Sunday, April 19, 2009

Window on Eurasia: Some of Russia’s Muslims Seeking to Define a Place between ‘Dar ul-Islam’ and ‘Dar ul-Harb’

Paul Goble

Vienna, April 19 – Muslim theorists traditionally have divided the geography of the world between the “dar ul-Islam,” or “abode of peace,” in which Muslim governments rule over Muslim peoples, and the dar ul-harb, or “abode of war,” in which Muslims find themselves in places with non-Muslim governments and are urged to practice jihad to change that.
But some Muslim writers now argue that Muslims living in non-Muslim areas must make a distinction between countries where Muslims can practice their religion freely and whose governments have good relations with Muslim countries and those where Muslims remain subject to discrimination and whose governments are hostile to the world of Islam.
If Muslims in the latter must continue to view themselves as living in the dar ul-harb with all the religiously-based demands for struggle that entails, these writers say, Muslims living in the former need to revise that approach and recognize that they live in a third space, the “dar ul-akhd,” which might be rendered as “abode of coexistence.”
This idea has been at the margins of a broader discussion on Muslim minorities, and to this day, a large majority of the world’s Muslims appears to reject the whole idea either because it represents the kind of “innovation” of the faith that traditionalists reject or because it appears to be a tool by non-Muslims against the faithful.
That makes any treatment of the subject particularly important. And the appearance of a sympathetic treatment of this idea by Ruslan Kurbanov, a leading Moscow expert, in an article on the Russian Federation’s largest Islamic web portal and even more his promotion of such ideas on a Muslim Internet television channel especially intriguing.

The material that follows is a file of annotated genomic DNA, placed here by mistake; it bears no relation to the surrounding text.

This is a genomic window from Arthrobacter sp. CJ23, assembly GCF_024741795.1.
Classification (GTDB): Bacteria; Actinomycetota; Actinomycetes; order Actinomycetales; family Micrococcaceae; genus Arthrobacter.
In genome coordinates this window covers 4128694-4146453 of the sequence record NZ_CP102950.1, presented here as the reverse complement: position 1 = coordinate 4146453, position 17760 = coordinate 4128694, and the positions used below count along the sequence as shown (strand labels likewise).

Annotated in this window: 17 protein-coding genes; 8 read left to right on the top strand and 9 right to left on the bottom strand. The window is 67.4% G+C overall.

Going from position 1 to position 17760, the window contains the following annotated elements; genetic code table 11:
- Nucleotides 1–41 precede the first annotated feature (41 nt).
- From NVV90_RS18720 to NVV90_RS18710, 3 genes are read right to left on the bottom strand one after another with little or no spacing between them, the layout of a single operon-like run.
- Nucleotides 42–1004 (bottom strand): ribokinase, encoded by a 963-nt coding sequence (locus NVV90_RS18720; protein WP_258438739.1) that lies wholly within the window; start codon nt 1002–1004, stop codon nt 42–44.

Kurbanov, a senior specialist at the Moscow Institute of Oriental Studies, reviews the works of those Muslim writers who have suggested that modernity requires unpacking the concept of “dar ul-harb,” given the number of Muslims who live in states governed by non-Muslims and the diversity of those states (
Many of these authors, he notes, suggest that Koranic requirements for conducting jihad should be adjusted depending on whether these countries protect the rights of Muslims and seek friendly relations with Islamic countries or fail to protect the rights of the Islamic community and are hostile to the worldwide umma.
In the former category, Kurbanov suggests on the basis of the writings of these authors, are European countries, and there Muslims should work within the political system which protects them. In the latter category, the Moscow investigator says, is Israel, and there, these writers agree, the requirements for jihad remain unchanged.
But even more important perhaps than his article is Kurbanov’s more forceful presentation of it on Internet television ( That broadcast is likely to reach a larger audience, simultaneously attracting support and generating opposition in the coming weeks and months.
This search for a middle ground between “dar ul-Islam” and “dar ul-Harb” may be a harbinger of further changes in the relationship between Russia’s Muslims and the Russian state, either prompting a strengthening of the traditional deference of that community to the authorities or alternatively sparking dissent to this reformist approach.
At the same time – and this is implicit in both Kurbanov’s article and his television presentation – at least some of the Muslims of the Russian Federation may use this argument to demand that Moscow protect their rights more than it has in the past or possibly face a more open challenge from that increasingly numerous community.
And this idea could have some international resonance as well by providing the Russian government with a new argument in its campaign to join the Organization of the Islamic Conference and other institutions in the Muslim world – although in this case too, the argument could have exactly the opposite effect.

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